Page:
Dean Chambers, creator of UnskewedPolls.com and titular leader of the movement that insisted the polls had to, just had to be wrong, had a rough night on Tuesday. Not only did his projection of a Romney win prove incorrect, but he was forced to concede defeat to Nate Silver, a man whom he'd dissed as "thin and effeminate" and a "poster child for the New Castrati." We called a humbled Chambers the day after the election to discuss his poll-adjusting methodology and the future of unskewing.
Your website, Unskewed Polls, claimed that it was “erasing the bias” in the major polls by adjusting results to show much more favorable outcomes for Mitt Romney. You turned out to be wrong on Election Day. Why did you miss by so much?
The whole notion of the polls being skewed and unskewing them was a belief that they were oversampling Democrats. The majority of the polls that were quote-unquote skewed were around 6 percent more Democrat than Republican. Many of us believed that the electorate was going to look more like 2010 rather than 2008. We just turned out to be wrong in that belief or assumption or prediction, whatever you want to call it.
Why did you assume that this election would be more like 2010 than 2008?
Polls showed, supposedly—and you have to even question this part of it—showed Republicans supposedly following the election more closely than Democrats, and were more enthused about the election than Democrats.
So you were extrapolating from polls that showed an enthusiasm gap?
Right. You know, what it really still comes down to is one can either look at a whole lot of information and try to make some calculation or set some probability of it, or one can just make an educated guess on whether you think the electorate is going to be, say, 35 percent each of Republicans and Democrats, or you think it’s going to be 39 percent Democrats, 36 percent Republicans.
Looking back at the election and the way it turned out, were your projections just wishful thinking?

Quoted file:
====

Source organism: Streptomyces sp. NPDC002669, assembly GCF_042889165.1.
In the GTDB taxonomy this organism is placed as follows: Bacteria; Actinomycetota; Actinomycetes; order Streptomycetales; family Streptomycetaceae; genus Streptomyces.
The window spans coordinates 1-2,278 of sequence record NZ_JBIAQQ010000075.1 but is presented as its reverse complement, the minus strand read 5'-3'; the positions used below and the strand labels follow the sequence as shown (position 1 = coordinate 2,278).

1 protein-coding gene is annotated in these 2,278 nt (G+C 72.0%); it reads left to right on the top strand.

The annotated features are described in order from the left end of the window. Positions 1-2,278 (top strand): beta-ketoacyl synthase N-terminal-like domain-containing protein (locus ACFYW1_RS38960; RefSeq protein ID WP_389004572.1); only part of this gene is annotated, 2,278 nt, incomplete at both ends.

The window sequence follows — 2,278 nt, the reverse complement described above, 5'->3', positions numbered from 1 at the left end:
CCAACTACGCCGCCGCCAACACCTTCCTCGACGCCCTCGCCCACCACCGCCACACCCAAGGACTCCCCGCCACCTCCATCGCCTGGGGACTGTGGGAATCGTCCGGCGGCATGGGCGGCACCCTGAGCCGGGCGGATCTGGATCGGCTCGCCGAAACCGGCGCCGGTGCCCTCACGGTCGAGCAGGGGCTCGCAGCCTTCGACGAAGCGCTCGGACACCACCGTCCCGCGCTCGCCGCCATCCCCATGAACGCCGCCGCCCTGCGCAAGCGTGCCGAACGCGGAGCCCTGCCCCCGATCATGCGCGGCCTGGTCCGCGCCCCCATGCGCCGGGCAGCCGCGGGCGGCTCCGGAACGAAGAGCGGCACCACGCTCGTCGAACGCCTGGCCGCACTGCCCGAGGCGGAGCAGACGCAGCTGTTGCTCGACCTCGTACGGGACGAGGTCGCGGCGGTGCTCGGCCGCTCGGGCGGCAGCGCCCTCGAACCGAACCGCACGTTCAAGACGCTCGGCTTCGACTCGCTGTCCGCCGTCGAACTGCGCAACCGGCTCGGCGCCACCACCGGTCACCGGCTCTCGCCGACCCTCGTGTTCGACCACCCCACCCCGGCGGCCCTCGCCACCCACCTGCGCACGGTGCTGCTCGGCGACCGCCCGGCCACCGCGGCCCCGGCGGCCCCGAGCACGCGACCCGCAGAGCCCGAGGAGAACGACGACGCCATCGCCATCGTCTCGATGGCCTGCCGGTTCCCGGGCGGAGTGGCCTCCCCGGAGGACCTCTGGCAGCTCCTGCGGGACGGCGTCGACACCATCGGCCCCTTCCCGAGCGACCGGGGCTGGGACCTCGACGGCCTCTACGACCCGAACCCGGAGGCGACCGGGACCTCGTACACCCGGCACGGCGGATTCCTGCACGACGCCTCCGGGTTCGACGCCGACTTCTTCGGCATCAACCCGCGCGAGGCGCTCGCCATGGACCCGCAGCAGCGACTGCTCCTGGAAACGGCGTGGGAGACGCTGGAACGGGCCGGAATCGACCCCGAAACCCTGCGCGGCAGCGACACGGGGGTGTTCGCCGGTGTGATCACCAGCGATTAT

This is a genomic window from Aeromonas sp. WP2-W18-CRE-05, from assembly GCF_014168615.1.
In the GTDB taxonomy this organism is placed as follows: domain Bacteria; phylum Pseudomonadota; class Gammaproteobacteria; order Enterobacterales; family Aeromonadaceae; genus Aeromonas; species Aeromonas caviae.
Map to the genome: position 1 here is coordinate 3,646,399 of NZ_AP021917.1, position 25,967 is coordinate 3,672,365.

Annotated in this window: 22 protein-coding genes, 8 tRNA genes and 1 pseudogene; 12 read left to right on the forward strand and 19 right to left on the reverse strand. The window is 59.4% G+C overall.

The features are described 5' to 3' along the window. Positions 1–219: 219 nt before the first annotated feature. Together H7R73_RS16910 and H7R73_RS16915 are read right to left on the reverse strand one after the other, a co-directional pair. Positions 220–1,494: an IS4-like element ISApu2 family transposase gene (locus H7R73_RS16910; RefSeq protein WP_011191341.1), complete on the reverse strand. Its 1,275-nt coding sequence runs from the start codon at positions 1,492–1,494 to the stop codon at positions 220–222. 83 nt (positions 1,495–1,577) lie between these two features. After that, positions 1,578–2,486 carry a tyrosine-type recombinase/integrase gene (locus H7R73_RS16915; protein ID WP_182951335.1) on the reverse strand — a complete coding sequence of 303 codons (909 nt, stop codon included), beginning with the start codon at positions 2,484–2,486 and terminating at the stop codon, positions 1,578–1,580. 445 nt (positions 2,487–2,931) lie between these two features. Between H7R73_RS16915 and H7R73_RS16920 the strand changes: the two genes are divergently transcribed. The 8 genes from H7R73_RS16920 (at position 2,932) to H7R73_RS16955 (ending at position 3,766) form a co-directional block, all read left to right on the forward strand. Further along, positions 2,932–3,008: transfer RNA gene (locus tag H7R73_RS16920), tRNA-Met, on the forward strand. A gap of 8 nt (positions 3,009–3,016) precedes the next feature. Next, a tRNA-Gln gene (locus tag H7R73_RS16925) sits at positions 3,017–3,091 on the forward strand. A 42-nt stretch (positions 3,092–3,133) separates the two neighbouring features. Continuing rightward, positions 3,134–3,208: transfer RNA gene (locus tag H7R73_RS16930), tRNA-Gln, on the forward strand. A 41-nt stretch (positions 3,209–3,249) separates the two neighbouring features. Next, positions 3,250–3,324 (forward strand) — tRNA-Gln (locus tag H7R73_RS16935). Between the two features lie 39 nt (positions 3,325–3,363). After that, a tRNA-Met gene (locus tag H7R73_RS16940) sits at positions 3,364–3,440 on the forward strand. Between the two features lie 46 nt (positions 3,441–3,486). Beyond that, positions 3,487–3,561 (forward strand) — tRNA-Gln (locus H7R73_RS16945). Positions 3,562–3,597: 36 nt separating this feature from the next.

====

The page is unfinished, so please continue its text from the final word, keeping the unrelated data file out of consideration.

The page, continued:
I know that if I wanted to put out a projection of what I personally wanted, then, you know, Romney would win by a landslide, with over 400 electoral votes. But I knew that wasn’t going to happen—my final prediction was 275 to 263. If any of that came into effect, it was in the states that were truly toss-ups, like Colorado. I almost moved Colorado over to Obama at the last minute, but then I thought, It’s so close in the polls, I think there’s going to be at least a little bit of enthusiasm going in the direction of Romney, and that will put him over the top. That didn’t happen.
You’ve written that you think some recent government unemployment numbers have been suspicious. Do you distrust official numbers in general?
There was a story back in the nineties that I heard either on Rush Limbaugh of G. Gordon Liddy—and this is one of those things that if you trust that it’s real, you have to trust the person telling the story—where it was believed Paul Craig Roberts [an assistant treasury secretary under Reagan] had some knowledge of how to calculate unemployment rates or economic growth in such a way that it made the economy look better than it was. And as I understand the story, one of Clinton’s economic advisers wanted to meet with Roberts and gain some information on doing that. Since I heard that, I’ve been kind of skeptical of the reported government measures for things like unemployment. I think we’ve been fed some pretty inaccurate numbers on those things.
Are you going to “unskew” the polls in future elections?
After this, I think the only time I may raise an issue is if it’s a poll that I know is extreme. If I look at a poll and the sample is plus-5 percent Democrats, you know, after this situation, I’m not going to question that.
So if you won’t be unskewing many polls, will you still call your site Unskewed Polls?
Three months ago, Unskewed Polls didn’t even exist. It wasn’t really what I was doing. It just quickly got a lot of attention because a lot of people did perceive the polls to be wrong, and I guess wanted someone else to validate that perception by saying: Here’s how the polls are wrong, and here’s how they’re skewed, and, by the way, I’m going to unskew them. That got their interest.
See Also: Frank Rich on the GOP's Denial Problem